Sergio was born in Dolores Hidalgo in the Mexican state of Guanajuato.  This is in central Mexico. He has lived in Houston for “about thirty years.”

When I mentioned that his table service was highly professional, Sergio told me he learned good service as a child watching his mother who had a small cafeteria, or café, in the Mercado in Dolores Hidalgo.  His mother’s tiny business allowed her to raise seven children.  Sergio worked as a “server” there when he was young.  He believes that despite the business’ small scale, it was profitable because of his mother’s warmth and attention to her customers.  Sergio’s mother had four girls and three boys.

Did Sergio remember which bottle we ultimately selected?  Indeed, you selected the Brunello, an excellent choice.  “You actually drank two Brunellos.”  Sergio felt the need to be exact.



Here’s a piece of philosophical wisdom I found on Sorrento’s wine menu: “Age and glasses of wine should never be counted.” (“non si contano!”)

Back to John.  Was John familiar with the wines he asked Sergio to bring to the table?  Some.  John knew the Darioush Napa Valley Cabernet, a colleague had turned him on to it, “it’s a big ass wine, with fruit forward, don’t have to wait for it.”

The big ass wine with fruit forward which John’s friend turned him on to caught my attention when Sergio placed it on our table.  I was particularly intrigued by its label image of the Persian King, Darius the Great (550-486 BC).  How puzzling.  The Great King, King of Kings, Darius, who invaded the Greeks, ruled Babylon and Egypt, and built the ancient citadel of Persepolis (515 BC), which Alexander burned (330 BC) while happily relieving the Persians of their wealth, probably to retaliate for Persia’s fifth century sack of the Athenian Acropolis.  I recalled studying the relief carvings on Persepolis palace ruins which are remarkable and which provide information about the Persian Achaemenid dynasty, for example as A. T. Olmstead points out, empire fops wore beards artificially curled with a “permanent.”  Why was Darius on the Darioush Napa Valley Cabernet?

Because the Darioush winery and its vineyards are owned by Darioush Khaledi, an engineer and entrepreneur who was born in Shiraz, in modern day Iran.  Khaledi and his wife operate their California winery in tribute to Khaledi’s father who was a wine maker in Shiraz, as well as in honor of the history of Persian wine making, which reaches back to 5000 BC.  This type of rich history excites me.

Did John know the 2014 Jordan Alexander Valley Cabernet?  Yes, an excellent Cab with big fruit and a good vintage year.   I decided it would be fun to see what wine experts had to say about the Jordan Cab.  “Early drinkability, forward fruit and elegant tannins,” stated an on-line review.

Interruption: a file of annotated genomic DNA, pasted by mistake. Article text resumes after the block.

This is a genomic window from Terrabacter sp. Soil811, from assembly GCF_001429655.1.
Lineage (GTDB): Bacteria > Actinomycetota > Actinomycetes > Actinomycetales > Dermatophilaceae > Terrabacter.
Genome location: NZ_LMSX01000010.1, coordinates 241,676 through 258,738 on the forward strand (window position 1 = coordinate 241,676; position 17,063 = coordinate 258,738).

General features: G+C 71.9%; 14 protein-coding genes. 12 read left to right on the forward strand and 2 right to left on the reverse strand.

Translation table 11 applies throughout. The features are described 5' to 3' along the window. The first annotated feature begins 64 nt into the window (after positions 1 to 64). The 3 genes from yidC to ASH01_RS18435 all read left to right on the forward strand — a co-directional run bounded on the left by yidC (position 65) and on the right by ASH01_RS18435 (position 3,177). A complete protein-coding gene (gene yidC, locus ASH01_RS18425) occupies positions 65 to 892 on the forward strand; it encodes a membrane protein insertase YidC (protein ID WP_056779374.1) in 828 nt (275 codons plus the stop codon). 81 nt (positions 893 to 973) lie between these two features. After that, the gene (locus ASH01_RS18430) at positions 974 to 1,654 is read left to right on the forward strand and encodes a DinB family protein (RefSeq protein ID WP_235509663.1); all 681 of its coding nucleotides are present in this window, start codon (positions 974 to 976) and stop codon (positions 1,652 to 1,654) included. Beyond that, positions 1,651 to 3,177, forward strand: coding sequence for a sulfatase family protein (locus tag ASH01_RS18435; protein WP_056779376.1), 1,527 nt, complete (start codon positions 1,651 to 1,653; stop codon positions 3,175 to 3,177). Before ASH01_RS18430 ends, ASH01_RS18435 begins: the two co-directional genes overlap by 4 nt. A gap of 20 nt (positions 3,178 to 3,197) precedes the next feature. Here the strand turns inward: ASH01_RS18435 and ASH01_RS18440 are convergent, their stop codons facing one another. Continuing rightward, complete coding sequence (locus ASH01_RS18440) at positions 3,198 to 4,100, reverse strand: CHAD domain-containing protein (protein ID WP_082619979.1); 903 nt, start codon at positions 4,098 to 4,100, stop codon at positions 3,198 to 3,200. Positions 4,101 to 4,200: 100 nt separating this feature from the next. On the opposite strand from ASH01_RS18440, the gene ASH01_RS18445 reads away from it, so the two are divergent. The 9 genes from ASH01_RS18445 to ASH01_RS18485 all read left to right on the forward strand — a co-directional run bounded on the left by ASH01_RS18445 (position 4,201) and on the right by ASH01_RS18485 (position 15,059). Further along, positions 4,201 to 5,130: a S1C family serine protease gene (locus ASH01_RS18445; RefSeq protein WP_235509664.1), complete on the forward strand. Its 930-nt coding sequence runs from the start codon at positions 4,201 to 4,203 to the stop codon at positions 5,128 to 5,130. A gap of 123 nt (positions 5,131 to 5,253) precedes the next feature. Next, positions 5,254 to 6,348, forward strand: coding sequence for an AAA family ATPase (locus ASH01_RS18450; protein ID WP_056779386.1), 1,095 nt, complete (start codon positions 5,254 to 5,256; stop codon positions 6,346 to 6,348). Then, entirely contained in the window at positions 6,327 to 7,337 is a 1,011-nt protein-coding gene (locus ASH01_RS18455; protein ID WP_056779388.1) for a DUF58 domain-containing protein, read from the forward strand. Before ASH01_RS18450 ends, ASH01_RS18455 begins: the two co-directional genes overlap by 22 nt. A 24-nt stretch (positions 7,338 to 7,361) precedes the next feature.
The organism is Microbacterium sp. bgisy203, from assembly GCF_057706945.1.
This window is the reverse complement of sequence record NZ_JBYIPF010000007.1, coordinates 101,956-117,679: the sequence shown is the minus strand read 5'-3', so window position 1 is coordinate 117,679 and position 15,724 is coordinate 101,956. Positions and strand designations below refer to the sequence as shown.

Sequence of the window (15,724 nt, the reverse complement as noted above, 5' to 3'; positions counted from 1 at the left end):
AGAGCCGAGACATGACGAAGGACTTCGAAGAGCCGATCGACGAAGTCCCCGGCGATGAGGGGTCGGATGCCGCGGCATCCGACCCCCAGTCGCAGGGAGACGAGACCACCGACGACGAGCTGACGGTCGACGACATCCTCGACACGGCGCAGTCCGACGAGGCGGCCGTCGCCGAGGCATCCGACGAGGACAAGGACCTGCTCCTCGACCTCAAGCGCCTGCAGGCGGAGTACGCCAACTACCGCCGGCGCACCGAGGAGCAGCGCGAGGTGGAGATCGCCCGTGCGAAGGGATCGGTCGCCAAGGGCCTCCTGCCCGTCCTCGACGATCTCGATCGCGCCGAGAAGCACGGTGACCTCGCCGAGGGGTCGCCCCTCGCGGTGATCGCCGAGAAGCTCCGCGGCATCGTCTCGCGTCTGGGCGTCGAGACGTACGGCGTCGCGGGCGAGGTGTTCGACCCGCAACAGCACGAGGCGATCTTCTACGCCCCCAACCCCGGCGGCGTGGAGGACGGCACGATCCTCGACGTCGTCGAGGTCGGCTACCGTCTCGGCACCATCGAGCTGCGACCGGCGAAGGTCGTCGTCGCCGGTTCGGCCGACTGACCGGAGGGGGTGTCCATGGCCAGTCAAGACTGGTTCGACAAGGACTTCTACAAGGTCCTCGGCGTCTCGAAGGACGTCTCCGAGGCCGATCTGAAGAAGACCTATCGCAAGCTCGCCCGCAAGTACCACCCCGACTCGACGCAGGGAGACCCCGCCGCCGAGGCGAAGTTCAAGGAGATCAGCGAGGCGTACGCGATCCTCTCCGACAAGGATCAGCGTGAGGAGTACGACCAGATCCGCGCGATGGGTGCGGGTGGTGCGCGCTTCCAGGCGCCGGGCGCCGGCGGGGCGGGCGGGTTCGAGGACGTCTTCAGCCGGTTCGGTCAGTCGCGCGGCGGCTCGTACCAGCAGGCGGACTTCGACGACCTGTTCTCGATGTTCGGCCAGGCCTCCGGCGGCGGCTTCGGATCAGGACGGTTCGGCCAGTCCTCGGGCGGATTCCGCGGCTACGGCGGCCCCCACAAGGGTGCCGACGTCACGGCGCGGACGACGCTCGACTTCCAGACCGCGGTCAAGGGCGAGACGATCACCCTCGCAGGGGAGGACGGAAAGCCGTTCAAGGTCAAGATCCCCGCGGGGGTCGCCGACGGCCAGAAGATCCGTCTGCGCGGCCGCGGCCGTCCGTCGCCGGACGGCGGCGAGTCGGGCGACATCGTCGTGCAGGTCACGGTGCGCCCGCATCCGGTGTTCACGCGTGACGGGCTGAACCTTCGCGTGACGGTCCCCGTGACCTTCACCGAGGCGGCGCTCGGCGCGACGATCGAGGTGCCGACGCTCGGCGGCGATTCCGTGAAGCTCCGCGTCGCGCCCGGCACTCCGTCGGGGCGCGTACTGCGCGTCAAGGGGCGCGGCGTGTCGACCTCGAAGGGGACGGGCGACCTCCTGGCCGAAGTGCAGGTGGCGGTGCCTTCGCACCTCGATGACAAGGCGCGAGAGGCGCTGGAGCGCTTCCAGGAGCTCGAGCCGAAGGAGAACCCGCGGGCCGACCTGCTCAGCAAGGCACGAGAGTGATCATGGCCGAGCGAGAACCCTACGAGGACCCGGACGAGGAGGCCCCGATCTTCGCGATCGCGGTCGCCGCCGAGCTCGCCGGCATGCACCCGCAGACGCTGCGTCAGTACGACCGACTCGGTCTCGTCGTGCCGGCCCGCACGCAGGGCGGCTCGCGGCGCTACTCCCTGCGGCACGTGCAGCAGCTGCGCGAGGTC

Far Niente Russian River Pinot Noir?  John was unfamiliar with the Pinot, although he was familiar with other wines made by Far Niente, he has never had their Pinot Noir.  John reminded me that we included the Pinot as one of our four options because, like the Brunello, it was milder, had “less muscle,” and would suit the food.

Far Niente.  These are profoundly seductive words.  Italians use the phrase “Il dolce far niente” to describe sweet indolence, or the art of happily doing nothing.  Another English translation is “without a care.”  The words called up for me delicious moments of Italian indolence such as strolling Trastevere’s narrow streets to look at green ivy on cracked ocher plaster facades.

Research indicated that “Far Niente” became the name of the California winery after the Italian phrase was discovered carved into the winery’s nineteenth century stone façade during restoration in the seventies.

Did John know the Brunello?  He did not know the Brunello, although he drank Brunellos in Italy, “but I can’t recall their names.”

Was he pleased with our bottle of Brunello?  “It was OK.  It had less punch, so it suited your pasta and went well with Don’s veal, and my lamb, and Maria’s seafood stuff.”  Maria’s seafood stuff was Cioppino, I told John.  It’s the Italian version of bouillabaisse, a very elegant dish.  “Whatever.”


I was beginning to think John would have preferred for us to drink one of the California “Cabs.”  Why did we choose the Brunello?

“You wanted it.”

Damn right I did.  That Brunello represents perfection.  The hilly Montalcino region where the Brunello’s Sangiovese grapes grow is indisputably one of the most sublime places in Italy.  Moreover, what exciting history, the region’s wine making dates back to the Etruscans.

Images: Montalcino region Sangiovese grapes

Sorrento Restaurant’s Bread Basket
Four “Reds” Sergio Vazquez put on table

Sorrento Ristorante Italiano
Sorrentohouston.com